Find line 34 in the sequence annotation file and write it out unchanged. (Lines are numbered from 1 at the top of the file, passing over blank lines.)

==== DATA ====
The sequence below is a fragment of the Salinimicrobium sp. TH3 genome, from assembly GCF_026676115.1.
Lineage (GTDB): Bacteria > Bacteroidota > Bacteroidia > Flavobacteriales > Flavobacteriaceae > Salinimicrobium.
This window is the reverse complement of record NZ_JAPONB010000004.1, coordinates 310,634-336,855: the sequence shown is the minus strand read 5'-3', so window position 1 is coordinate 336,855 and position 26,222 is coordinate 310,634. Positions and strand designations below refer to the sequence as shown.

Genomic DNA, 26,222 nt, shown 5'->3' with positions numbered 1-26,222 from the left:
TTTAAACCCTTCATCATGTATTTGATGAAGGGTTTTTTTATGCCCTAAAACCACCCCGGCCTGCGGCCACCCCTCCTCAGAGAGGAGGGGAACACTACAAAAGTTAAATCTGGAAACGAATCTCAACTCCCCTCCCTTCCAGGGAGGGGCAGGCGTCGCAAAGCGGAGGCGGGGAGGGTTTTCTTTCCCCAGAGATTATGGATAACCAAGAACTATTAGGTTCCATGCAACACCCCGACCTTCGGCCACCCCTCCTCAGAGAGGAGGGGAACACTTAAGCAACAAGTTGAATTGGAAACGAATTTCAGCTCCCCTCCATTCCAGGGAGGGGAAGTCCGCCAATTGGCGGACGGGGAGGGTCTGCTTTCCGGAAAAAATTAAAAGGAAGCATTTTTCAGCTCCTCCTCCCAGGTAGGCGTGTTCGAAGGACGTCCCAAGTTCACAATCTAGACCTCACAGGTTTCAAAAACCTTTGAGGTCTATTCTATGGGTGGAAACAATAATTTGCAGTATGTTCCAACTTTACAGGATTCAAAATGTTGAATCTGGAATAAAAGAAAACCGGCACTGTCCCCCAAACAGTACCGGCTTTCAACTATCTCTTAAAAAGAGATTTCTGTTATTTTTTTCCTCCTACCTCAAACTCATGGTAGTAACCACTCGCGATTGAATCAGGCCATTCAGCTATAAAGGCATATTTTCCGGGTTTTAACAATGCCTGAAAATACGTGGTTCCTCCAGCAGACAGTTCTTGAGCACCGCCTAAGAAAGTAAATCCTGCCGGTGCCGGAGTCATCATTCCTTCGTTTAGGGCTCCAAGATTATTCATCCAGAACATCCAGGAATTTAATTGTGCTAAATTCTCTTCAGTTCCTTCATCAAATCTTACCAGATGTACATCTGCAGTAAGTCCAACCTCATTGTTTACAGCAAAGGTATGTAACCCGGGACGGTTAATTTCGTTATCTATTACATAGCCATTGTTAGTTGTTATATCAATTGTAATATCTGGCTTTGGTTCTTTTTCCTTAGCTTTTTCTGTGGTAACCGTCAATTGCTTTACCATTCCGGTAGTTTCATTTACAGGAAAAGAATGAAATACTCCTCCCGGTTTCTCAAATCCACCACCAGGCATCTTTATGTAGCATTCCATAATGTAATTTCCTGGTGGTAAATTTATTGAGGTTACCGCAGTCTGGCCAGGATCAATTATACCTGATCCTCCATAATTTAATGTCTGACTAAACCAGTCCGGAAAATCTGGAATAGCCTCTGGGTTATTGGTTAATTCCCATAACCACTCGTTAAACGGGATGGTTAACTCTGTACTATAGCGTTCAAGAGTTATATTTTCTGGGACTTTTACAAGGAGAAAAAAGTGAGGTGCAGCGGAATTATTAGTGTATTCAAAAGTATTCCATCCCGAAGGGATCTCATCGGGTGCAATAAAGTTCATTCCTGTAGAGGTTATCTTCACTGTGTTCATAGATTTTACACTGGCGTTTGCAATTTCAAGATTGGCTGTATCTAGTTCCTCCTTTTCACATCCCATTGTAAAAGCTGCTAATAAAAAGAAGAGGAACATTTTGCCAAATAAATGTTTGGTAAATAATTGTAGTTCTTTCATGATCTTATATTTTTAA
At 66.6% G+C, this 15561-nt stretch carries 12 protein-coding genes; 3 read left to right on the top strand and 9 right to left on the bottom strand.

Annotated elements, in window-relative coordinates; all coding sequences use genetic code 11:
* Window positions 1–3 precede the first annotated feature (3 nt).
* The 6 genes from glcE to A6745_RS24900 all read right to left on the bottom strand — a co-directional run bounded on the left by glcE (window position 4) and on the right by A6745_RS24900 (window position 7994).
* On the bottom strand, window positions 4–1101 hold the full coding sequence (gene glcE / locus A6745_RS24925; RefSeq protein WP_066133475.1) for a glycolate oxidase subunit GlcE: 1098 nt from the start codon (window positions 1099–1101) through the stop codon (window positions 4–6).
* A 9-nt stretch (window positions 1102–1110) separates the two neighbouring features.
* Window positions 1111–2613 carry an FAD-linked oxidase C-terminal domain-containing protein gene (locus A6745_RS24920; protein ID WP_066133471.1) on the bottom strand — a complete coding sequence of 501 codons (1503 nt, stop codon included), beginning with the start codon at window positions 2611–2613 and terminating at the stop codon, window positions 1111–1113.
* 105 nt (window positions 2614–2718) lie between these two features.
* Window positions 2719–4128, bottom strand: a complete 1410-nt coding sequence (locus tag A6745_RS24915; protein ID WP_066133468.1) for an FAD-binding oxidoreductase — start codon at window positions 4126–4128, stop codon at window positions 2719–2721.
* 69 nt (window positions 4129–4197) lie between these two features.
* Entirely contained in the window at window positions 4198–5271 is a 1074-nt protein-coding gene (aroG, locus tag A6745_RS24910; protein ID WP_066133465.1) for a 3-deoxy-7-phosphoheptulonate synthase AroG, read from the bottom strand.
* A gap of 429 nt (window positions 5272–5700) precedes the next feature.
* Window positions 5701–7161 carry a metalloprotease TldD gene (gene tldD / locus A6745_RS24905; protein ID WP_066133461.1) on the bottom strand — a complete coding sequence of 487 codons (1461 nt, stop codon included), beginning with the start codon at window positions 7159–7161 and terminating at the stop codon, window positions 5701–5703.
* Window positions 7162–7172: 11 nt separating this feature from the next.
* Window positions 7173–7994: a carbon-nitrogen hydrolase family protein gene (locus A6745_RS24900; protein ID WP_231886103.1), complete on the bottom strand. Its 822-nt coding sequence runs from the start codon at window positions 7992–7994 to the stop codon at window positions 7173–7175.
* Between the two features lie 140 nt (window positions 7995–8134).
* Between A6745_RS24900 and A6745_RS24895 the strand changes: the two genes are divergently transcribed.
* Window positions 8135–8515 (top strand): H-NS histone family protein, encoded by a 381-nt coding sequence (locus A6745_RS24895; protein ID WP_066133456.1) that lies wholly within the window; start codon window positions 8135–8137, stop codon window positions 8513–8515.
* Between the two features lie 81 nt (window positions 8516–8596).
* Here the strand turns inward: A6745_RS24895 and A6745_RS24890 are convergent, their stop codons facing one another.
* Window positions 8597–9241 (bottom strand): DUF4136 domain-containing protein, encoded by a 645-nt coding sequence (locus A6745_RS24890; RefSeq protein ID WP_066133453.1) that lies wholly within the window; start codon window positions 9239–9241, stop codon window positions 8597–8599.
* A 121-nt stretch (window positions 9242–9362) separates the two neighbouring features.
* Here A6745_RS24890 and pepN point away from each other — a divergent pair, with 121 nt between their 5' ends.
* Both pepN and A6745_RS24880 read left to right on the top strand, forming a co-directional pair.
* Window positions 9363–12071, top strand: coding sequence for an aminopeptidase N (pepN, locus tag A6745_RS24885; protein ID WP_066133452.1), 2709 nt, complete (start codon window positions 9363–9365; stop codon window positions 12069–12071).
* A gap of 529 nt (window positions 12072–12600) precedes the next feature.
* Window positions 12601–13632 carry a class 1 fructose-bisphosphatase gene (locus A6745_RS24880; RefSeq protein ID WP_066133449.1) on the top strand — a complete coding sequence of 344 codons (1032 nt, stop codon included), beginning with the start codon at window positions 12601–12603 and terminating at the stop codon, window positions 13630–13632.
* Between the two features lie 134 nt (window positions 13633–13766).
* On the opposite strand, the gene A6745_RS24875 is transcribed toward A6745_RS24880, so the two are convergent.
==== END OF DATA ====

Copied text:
* On the opposite strand, the gene A6745_RS24875 is transcribed toward A6745_RS24880, so the two are convergent.